Pyrosequencing is quickly replacing capillary sequencing of clone libraries as the standard technique for molecular and ecological studies of microbial communities due to breadth, depth, and cost. However, only recently have the potential impacts of sequence quality (e.g., error rates) been considered (referenced above) with respect to ecological estimates for community composition and structure. While other methods of buffering the data against erroneous sequences through different alignment and clustering methods can be used [5], quality checking is a complementary method that can quickly remove error-prone sequences using the quality score file that commonly accompanies flowgram processing and output. Previous clone library analyses have shown that similarity values below 0.995 are not due to sequencing errors (95 % CI) with capillary-based sequence determination [18], and clone library sequences were thus used for comparison to pyrotagged sequence sets. In addition, recent work has shown that FLX sequence determination has comparable error rates to capillary sequencing when Q averages 24 to 27 [5]. Thus, we performed a direct comparison of clone libraries to pyrosequence libraries from two environmental samples for four regions of the SSU rRNA gene sequence in order to validate ecological estimations of sampled diversity from two different environments. It should be noted that clone libraries could underestimate sampled diversity due to limited sampling size; however, the clone libraries for this study were large (418 to 694 clones/gene region) and were used as a conservative estimate for which to compare pyrotag data. While this method is conservative, it provides a baseline validation of pyrotag sequencing for microbial communities. We do not provide the predictions from this comparison as an absolute value, but rather as a means to establish lower and upper thresholds compared to previous techniques.

This is the first study to test and validate the effects of quality-based refinement on real sampled diversity, and our results further stress the importance of Q for pyrosequence data filtering in a region-dependent manner for accurate estimations of species richness. With our tested samples, we observed that the quality scores that best fit the V1V2, V4, and V6 regions were Q2715%, Q3010%, and Q3215%, respectively, and the most stringent Q tested (Q3210%,) was not enough to account for species richness inflation of the V3 region. It is possible that these stringencies may be sample or sample-type specific, but the results from the different environmental samples that tested four different regions of the SSU rRNA gene sequence all showed the necessity of quality-score refinement. The results suggested that the region dependence of parameters should be tested and considered during experimental design (e.g., gene region, sample type) when using pyrotagged community analyses. Accurate α-diversity estimations will become increasingly important in light of environmental meta-omics approaches, as well as accurate predictions of β- and γ-diversity for providing insight into structure–function relationships.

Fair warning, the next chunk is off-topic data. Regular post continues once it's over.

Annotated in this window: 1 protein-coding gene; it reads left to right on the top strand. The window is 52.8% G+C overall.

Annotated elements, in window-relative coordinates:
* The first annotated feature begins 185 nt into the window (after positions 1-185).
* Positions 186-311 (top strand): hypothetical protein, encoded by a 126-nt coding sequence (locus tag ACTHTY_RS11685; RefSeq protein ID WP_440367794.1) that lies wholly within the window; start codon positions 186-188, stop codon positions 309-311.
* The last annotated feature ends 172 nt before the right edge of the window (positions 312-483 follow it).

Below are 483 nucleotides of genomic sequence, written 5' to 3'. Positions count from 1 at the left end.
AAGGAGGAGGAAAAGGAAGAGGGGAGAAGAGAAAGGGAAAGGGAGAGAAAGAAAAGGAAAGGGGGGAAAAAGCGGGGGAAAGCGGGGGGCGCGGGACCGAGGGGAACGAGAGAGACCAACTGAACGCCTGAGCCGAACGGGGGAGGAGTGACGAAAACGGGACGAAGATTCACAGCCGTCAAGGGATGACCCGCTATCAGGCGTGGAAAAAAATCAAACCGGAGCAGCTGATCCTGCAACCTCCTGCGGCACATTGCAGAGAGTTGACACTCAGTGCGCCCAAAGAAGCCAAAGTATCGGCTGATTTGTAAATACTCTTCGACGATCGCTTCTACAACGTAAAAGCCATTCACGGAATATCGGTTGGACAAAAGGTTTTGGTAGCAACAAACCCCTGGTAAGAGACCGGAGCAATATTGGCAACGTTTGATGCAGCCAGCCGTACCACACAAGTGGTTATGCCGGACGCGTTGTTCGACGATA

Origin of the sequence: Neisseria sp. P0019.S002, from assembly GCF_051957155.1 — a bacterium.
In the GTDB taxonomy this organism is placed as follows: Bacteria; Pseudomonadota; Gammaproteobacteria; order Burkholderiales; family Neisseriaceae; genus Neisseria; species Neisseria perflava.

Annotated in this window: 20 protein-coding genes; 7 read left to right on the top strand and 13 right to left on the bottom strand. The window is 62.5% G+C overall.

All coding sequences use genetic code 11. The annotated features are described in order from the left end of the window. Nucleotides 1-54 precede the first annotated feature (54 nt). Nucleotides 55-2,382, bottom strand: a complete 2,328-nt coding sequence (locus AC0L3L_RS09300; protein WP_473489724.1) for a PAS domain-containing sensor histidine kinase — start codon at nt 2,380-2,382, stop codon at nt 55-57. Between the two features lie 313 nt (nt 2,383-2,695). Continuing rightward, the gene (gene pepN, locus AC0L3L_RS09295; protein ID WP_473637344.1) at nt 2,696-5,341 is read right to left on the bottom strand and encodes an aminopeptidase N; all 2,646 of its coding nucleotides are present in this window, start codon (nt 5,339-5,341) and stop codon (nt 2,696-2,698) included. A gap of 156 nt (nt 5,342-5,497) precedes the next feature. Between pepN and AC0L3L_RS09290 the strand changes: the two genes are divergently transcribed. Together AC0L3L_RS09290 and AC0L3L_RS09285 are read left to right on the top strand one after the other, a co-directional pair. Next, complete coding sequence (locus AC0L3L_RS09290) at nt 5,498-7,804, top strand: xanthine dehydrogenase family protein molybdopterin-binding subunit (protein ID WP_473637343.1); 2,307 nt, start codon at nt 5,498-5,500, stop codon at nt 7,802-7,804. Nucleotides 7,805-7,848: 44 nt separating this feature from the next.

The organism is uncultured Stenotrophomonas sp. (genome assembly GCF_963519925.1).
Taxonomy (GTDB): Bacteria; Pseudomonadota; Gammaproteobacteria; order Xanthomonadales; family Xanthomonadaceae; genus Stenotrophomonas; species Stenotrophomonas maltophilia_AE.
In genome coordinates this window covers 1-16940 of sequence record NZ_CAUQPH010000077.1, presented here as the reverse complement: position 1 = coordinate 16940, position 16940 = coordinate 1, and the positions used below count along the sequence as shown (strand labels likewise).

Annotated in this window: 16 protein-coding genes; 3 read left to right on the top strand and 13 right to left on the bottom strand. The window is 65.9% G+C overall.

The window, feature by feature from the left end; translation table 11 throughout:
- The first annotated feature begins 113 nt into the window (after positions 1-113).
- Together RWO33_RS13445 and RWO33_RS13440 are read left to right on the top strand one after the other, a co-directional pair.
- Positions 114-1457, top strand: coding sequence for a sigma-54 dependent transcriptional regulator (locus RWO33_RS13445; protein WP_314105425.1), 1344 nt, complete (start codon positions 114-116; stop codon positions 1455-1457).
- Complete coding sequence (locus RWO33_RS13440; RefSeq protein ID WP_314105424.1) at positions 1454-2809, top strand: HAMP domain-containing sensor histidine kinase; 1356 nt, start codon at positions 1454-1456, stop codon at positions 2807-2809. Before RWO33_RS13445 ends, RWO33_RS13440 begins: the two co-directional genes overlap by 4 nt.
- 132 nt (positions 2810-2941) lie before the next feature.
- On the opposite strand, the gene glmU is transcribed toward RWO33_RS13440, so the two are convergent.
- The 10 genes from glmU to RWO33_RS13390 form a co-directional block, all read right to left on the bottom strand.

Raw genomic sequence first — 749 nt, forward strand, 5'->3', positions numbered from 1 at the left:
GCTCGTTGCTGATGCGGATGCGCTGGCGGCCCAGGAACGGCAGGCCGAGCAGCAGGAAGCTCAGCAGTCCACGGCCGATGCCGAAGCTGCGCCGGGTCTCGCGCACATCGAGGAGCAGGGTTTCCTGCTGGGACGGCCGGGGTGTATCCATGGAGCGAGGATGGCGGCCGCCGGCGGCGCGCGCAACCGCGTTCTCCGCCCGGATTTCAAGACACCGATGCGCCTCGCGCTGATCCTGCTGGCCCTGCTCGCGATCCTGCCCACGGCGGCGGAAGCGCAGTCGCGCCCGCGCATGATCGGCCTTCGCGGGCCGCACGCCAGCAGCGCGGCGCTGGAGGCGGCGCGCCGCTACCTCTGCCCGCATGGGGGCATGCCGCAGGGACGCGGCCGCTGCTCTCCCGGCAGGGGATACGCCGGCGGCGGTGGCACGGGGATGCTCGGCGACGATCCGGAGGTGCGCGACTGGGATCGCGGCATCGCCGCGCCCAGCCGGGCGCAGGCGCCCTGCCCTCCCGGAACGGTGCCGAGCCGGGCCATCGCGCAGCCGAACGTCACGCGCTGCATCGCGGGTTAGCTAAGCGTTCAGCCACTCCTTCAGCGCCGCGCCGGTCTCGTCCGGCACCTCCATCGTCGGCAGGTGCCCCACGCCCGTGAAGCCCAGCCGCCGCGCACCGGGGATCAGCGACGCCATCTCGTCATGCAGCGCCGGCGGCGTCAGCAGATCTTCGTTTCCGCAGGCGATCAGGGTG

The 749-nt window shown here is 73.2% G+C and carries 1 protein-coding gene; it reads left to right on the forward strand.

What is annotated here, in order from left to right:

Notes

Acknowledgments

ENIGMA is a Lawrence Berkeley National Laboratory Scientific Focus Area supported by the U.S. Department of Energy, Office of Science, Office of Biological and Environmental Research, Genomics Science Program through contract DE-AC02-05CH11231. The sampling trip to Yellowstone National Park was supported by the Thermal Biology Institute at Montana State University, and K. Bowen De León was supported by the Molecular Biosciences Program and NSF-IGERT Program in Geobiological Systems (DGE0654336) at Montana State University. Authors would like to thank Dr. Al Parker for helpful discussions.

Open Access

This article is distributed under the terms of the Creative Commons Attribution License which permits any use, distribution, and reproduction in any medium, provided the original author(s) and the source are credited.

Supplementary material

248_2012_43_MOESM1_ESM.pdf (22 kb)
Online Resource 1 Application of previously published Q refinement methods to real sample data (PDF 21.5 kb)
248_2012_43_MOESM2_ESM.pdf (1.3 mb)
Online Resource 2 Genus-level phylogenetic comparison of the V1V2 region pre- and post-quality filtering. Genera from Bacteriodetes (a) and β-proteobacteria (b) are displayed as examples from phyla that showed minimal differences in relative abundance pre- and post-quality filtering. The coordinates for each genus correspond to the abundance by fraction of unfiltered sequences (x-axis) and fraction of filtered high-quality sequences (y-axis). Linear regression analysis to the line y = x yielded R 2 values that indicate how well genera from each phylum fit the assumption that the sequences removed were not biased at the genus level (PDF 1,328 kb)

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Copyright information

© The Author(s) 2012

Authors and Affiliations

  • Kara Bowen De León
    • 1
    • 2
    • 3
  • Bradley D. Ramsay
    • 1
    • 2
    • 3
  • Matthew W. Fields
    • 1
    • 2
    • 3
  1. 1.Department of Microbiology, Center for Biofilm EngineeringMontana State UniversityBozemanUSA
  2. 2.Thermal Biology InstituteMontana State UniversityBozemanUSA
  3. 3.ENIGMA